Alundra
  • Genre:
    • Action Adventure
  • Platform:
    • PlayStation
  • Developer:
    • Matrix Software
  • Publisher:
    • Working Designs
  • Released:
    • JP 04/11/1997
    • US 12/31/1997
    • UK 06/05/1998
Score: 85%

This review was published on 09/18/2007.

Alundra is the spiritual successor to Landstalker, which was released on the Sega Genesis. Many refer to Alundra as a typical "Zelda clone," and some cite this as the game's defining aspect. While it certainly is true that Alundra relies on various Zelda elements, its core game play is far more action oriented. Despite having an overhead view, Alundra features some decidedly hardcore platform elements. Its primary challenges often consist of jumping to and from various platforms or objects without falling. When you aren't fighting, you are usually jumping.

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Alundra initially begins pulling off Zelda's typical hunt for magical items that are hidden throughout the land in various dungeon or temple areas, by decree of the plot. After the first few dungeons, they seem to leave this concept for dead and just go all out. The dungeons are large in number, and they don't strictly adhere to the typical formula Zelda does. That is, there's not one tool per dungeon that you are required to use to solve the main puzzles. You do usually receive a nice piece of equipment, but it occasionally boosts your combat capabilities instead. There's also a bit of flexibility regarding the order in which you complete certain dungeons or temples, as a result of things not following a strict adherence to gaining new abilities to expand the areas that can be explored. However, there are a few within dream sequences that occur as you advance in the story, and these must follow a strict order. The dream sequences tend to be far more interesting than the other dungeons, as they have the majority of the game's unique puzzles. Upon completion, some of the dungeons reward you with a weapon or two, and there's three basic weapons you can wield, with their respective advantages and disadvantages. There's also magical rods and elemental spells that add to your offensive might. Due to the fact that the enemies can often take a whole lot of punishment, it's in your best interest to always find the most effective method of inflicting the largest possible amount of damage on your foes.

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Alundra is one pretty looking game, for sure. The art is nothing short of amazing, and it's very depressing to think that the majority of game developers today will probably never return to doing something like this outside of hand-helds. It really is a sight to behold. It is especially noteworthy in the outdoor areas, such as the mountains or forests that you may find yourself jumping through. On the subject of jumping, the "level design" behind the various platform segments you'll be put through happen to be quite creative and ingenious. It's here that the game play really begins to shine as an entirely different creature, far different from the likes of Zelda. Admittedly, the game has a definite lack of puzzles, also unlike Zelda. The majority of it is spent combating foes (in typical Zelda fare) and navigating areas with your jumping ability. Not to say that it isn't hugely entertaining, you just need to comprehend from the outset that this so-called "Zelda clone" doesn't try to hold itself to that title completely. I suppose the main reason for people labeling games like these as "clones" is that, there hasn't been that many of them. Not nearly as much as, say, first-person shooters or role-playing games. That may be a good thing in the end, however. Too many entries in a given genre can make it grow quite stale.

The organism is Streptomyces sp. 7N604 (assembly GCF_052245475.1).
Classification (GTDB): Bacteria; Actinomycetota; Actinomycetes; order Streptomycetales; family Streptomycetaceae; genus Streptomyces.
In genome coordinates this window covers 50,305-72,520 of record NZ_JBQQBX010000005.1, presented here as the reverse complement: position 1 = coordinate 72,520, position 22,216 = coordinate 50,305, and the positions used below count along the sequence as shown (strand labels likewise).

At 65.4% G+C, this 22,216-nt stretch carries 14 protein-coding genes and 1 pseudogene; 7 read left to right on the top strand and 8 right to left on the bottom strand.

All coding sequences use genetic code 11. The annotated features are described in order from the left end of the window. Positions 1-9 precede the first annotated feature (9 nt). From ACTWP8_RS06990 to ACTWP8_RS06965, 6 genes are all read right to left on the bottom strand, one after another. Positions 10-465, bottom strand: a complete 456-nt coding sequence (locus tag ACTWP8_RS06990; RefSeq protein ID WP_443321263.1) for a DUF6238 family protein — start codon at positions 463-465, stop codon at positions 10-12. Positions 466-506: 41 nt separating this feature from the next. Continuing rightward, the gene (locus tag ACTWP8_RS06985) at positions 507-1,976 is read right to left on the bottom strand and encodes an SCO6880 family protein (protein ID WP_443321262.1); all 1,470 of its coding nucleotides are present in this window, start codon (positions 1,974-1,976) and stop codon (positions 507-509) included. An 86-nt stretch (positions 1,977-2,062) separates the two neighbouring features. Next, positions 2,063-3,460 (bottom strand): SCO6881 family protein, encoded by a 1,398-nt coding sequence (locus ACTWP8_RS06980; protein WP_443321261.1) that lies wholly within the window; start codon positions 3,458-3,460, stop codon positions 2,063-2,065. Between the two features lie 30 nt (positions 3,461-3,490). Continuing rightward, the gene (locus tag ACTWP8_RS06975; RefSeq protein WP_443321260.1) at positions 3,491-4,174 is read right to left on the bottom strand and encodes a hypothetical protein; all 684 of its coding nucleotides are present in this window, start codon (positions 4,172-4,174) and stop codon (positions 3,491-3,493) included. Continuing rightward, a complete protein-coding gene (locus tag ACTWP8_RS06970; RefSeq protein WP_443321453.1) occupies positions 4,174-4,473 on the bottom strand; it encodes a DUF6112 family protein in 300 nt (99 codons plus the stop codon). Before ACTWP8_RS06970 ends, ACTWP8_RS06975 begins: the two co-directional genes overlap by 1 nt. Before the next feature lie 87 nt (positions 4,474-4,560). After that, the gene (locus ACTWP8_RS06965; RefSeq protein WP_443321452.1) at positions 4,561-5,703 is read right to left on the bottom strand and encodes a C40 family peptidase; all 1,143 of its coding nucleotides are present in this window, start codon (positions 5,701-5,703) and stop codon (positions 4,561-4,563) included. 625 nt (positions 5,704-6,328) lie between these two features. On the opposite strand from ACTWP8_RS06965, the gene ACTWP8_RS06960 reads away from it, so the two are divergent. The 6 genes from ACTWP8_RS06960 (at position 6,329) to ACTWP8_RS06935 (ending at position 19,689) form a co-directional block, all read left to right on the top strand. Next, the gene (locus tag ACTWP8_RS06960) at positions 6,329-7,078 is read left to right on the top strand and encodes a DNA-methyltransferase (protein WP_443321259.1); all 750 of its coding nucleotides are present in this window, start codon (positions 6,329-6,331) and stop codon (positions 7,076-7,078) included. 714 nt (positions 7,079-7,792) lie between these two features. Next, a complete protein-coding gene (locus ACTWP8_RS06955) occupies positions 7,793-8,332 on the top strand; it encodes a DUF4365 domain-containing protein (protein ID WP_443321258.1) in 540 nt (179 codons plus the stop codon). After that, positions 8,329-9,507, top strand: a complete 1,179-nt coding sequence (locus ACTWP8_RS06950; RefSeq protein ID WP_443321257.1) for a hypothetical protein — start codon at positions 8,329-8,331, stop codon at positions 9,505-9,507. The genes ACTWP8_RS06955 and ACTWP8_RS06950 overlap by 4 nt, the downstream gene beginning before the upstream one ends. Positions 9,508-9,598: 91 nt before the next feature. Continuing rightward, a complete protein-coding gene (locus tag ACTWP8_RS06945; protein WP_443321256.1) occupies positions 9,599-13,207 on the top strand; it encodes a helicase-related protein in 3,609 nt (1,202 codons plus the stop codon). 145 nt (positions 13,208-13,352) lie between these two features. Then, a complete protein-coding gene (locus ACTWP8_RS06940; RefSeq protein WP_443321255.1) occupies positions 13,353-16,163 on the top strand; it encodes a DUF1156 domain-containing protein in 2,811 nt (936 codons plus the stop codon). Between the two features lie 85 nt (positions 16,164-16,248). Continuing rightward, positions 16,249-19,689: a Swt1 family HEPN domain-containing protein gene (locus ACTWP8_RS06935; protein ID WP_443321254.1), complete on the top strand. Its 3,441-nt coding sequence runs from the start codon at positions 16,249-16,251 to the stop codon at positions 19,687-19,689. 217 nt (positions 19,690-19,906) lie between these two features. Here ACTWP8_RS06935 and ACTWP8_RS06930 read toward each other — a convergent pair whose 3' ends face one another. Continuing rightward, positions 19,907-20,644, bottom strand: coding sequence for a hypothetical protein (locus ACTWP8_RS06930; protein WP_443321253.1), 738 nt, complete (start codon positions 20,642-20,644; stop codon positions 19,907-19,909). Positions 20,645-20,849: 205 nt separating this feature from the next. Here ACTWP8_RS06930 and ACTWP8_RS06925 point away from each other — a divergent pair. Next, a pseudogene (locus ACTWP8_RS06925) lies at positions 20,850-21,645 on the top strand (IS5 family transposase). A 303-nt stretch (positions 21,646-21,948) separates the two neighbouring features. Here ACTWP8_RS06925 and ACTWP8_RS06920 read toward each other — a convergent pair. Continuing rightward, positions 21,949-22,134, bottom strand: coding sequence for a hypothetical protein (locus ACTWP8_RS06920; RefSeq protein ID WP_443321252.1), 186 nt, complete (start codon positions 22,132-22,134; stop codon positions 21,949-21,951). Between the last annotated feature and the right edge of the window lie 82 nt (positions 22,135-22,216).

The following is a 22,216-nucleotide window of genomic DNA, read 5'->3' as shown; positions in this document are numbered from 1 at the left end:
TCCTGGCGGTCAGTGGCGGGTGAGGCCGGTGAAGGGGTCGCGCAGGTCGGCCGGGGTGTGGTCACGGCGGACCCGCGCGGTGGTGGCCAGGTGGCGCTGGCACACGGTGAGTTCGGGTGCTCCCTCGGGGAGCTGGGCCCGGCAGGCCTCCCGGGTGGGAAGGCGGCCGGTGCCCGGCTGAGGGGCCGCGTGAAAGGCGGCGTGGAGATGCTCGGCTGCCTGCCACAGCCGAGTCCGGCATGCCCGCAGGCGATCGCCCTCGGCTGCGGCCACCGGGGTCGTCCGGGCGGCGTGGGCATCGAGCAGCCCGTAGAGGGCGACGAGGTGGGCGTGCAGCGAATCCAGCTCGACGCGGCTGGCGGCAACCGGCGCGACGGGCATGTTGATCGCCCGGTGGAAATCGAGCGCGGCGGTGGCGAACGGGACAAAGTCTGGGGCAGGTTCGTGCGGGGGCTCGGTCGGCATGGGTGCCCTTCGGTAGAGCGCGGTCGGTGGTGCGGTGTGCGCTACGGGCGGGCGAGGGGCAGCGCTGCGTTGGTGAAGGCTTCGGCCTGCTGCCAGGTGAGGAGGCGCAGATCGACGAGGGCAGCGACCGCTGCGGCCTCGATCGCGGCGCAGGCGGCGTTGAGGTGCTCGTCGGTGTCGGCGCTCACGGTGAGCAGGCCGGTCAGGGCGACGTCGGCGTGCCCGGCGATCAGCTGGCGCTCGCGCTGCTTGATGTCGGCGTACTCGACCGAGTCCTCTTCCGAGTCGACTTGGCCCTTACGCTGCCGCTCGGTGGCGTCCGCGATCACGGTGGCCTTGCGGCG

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Alundra has a definite lack of puzzles, but the few that are present tend to be, very, very tough. If you somehow had trouble deciphering the various puzzles in Zelda games, then you'll be in a world of woe upon playing Alundra. The evil ice sliding puzzles are the main threat here. It took me an ungodly amount of time to finally crack 'em wide open. So much time, in fact, that I wasn't exactly hit with satisfaction upon completion. More like exhaustion or relief. Beyond that, certain jumping portions can be just as bad. Not because they're hard to figure out, rather, they're just extremely hard to do. It can be infuriating at times. Some may consider these as short-comings, while others (masochist) may find it a blessing. In regards to true blunders, a few platform segments can be somewhat confusing due to the perspectives of an overhead view. As a result of this, you'll often find yourself making the wrong jumps because you assumed an object was within reach, when it totally wasn't. It can be a little upsetting, but I didn't find it too bothersome. Ironically, similar things can be experienced in 3D platformers.

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Alundra deserves my prognosis, and it's that you should definitely play this game. There's a fair chance that a lot of you haven't. If so, remedy this situation immediately. And yes, I'm perfectly aware of how I started each paragraph in this review with Alundra. In case you're a little slow, it was all intentional.

Word Count: 850

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